Every so often the suggestion is raised that Palestinian citizens of Israel, like Jewish citizens, should do some form of national service. Since Israel effectively bars them from military service, and since most of them have no desire anyway to fight in an army that oppresses Palestinians, the proposed alternative is some sort of non-military national service. The claim has been heard recently because of the work of the Plessner Committee, which is recommending military and national service for the ultra-othodox.
A state that defines itself as a state of the Jews, and only of the Jews, and then foundationally discriminates in a myriad of ways against its non-Jewish citizens, cannot morally demand equality of obligations. The answer is to transform the State of Israel into a state of all its citizens, with equal rights and obligations for all. With 5 1/2 million Jews, and with Israel’s history, it would still very much be a state in which Hebrew and Jewish culture would be dominant in the public sphere, a state that would look like an ethnic democracy rather than an ethnocracy. And in that case, we could have the philosophical and practical argument about whether national service is a good idea.
Some of my liberal Zionist friends will demur, and it’s for them that I write this post. Some, like Peter Beinart, will claim that while Israel is a flawed democracy, it is a democracy nonetheless. They will say that it is indeed unfortunate that there has been a systematic, inegalitarian distribution of resources that favor Jews at the expense of Arabs. But Israel has, at least, in principle, the resources that can make the system more egalitarian. Who knows? Were the Palestinian Israelis to accept some sort of national service, perhaps that would make it easier for them to be accepted within the society, and then they could make the case for a more equitable distribution.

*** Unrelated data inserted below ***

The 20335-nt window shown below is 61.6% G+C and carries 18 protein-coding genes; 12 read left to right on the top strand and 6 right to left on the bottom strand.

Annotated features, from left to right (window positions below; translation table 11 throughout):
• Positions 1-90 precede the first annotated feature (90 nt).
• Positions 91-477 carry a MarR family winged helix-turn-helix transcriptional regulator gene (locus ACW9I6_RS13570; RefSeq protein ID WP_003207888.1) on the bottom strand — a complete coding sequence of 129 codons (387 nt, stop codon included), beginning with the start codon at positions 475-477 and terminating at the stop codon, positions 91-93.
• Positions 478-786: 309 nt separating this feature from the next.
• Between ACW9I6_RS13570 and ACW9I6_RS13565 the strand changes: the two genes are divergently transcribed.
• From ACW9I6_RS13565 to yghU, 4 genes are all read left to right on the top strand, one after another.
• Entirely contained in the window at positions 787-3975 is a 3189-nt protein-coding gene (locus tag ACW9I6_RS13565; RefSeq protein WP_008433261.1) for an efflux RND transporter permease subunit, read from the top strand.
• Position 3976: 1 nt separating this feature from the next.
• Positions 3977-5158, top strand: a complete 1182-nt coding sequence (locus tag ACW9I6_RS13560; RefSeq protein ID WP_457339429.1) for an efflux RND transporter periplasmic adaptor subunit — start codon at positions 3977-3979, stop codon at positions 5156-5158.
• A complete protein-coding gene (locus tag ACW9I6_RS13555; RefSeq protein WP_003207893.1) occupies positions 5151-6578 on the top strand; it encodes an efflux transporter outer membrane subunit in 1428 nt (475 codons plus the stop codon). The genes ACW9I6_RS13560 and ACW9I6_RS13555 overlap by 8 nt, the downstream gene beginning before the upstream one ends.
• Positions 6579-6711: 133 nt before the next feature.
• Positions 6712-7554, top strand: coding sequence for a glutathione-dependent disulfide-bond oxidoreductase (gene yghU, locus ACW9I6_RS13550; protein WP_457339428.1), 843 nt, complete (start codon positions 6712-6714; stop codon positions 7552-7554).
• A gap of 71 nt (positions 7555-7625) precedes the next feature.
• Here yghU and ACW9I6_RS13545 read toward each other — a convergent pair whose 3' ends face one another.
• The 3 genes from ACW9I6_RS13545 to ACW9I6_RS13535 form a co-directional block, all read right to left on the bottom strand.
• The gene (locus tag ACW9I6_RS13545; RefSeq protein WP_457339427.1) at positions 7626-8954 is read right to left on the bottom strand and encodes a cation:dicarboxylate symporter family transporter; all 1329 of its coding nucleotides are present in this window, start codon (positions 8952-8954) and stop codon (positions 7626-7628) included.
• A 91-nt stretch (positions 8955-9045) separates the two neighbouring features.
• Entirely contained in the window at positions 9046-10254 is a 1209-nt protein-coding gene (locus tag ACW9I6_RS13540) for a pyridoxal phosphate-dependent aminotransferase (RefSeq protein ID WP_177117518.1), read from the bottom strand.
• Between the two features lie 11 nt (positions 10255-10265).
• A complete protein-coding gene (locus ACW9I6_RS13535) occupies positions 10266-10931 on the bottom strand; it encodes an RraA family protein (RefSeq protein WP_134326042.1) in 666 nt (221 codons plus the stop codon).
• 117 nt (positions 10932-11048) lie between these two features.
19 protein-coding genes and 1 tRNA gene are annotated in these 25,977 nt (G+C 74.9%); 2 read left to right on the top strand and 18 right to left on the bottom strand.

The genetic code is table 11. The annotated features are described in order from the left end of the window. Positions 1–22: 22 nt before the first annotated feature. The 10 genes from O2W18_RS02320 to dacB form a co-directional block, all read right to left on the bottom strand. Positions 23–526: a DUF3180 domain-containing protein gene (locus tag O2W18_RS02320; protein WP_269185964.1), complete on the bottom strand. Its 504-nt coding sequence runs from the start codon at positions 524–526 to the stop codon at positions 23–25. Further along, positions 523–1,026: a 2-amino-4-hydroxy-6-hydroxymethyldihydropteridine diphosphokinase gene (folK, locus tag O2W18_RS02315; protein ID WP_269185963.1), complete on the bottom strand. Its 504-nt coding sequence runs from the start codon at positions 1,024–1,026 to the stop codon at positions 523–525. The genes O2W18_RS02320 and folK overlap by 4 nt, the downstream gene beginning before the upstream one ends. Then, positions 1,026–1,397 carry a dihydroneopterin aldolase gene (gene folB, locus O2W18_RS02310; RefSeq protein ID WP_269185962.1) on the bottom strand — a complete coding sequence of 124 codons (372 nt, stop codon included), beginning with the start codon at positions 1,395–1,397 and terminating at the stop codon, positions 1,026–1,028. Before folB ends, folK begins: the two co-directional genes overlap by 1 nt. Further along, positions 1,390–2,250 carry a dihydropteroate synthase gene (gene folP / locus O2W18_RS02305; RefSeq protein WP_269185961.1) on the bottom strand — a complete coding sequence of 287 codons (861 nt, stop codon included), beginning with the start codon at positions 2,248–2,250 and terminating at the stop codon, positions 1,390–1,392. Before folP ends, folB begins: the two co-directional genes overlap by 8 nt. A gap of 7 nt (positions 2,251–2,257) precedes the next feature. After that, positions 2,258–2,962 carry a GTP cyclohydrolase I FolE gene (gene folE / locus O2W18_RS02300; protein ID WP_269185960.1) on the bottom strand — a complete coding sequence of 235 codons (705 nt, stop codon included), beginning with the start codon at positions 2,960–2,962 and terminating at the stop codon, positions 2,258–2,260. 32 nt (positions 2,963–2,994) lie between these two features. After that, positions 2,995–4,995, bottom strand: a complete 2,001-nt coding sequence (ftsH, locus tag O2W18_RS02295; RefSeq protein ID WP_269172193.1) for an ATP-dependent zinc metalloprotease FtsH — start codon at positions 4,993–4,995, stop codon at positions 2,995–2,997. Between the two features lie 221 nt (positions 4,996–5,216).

Akiva Eldar, a man whom I respect immensely, agrees with me that under the present circumstances, Palestinian Israelis should not be required to participate in national service. But he also argues today in Haaretz that Palestinian Israelis have more political power than they they think. Instead of staying home in droves whenever there are national elections (only a bit over 50% vote), they could promise to vote for a center-left coalition if some of their political demands are met. After all, and here I return to Beinart, during the years of the second Rabin government, because of coalition arrangments, there were significant steps taken to bridge the gaps between Arab and Jewish citizens. It is, theoretically, possible — if only the Palestinian Israelis would vote.
Sadly, Eldar’s stance is typical liberal Israeli self-delusion. Discrimination against Palestinian Israelis is not just institutional, it is foundational. They are 20% of the population, yet they have virtually no political power. Why not? Because it’s a Jewish state.
Beinart’s invoking the second Rabin government is illuminating. . Rabin was elected in part because of the Arab vote. Yet even Rabin did not have the political will or ability to bring the Arab political parties into the government coalition. Why not? Because it’s a Jewish state. So Arab Israelis could expect to get further funding if they supported the government outside the coalition, and hence not control any ministries, which is the main source of resources for all parties.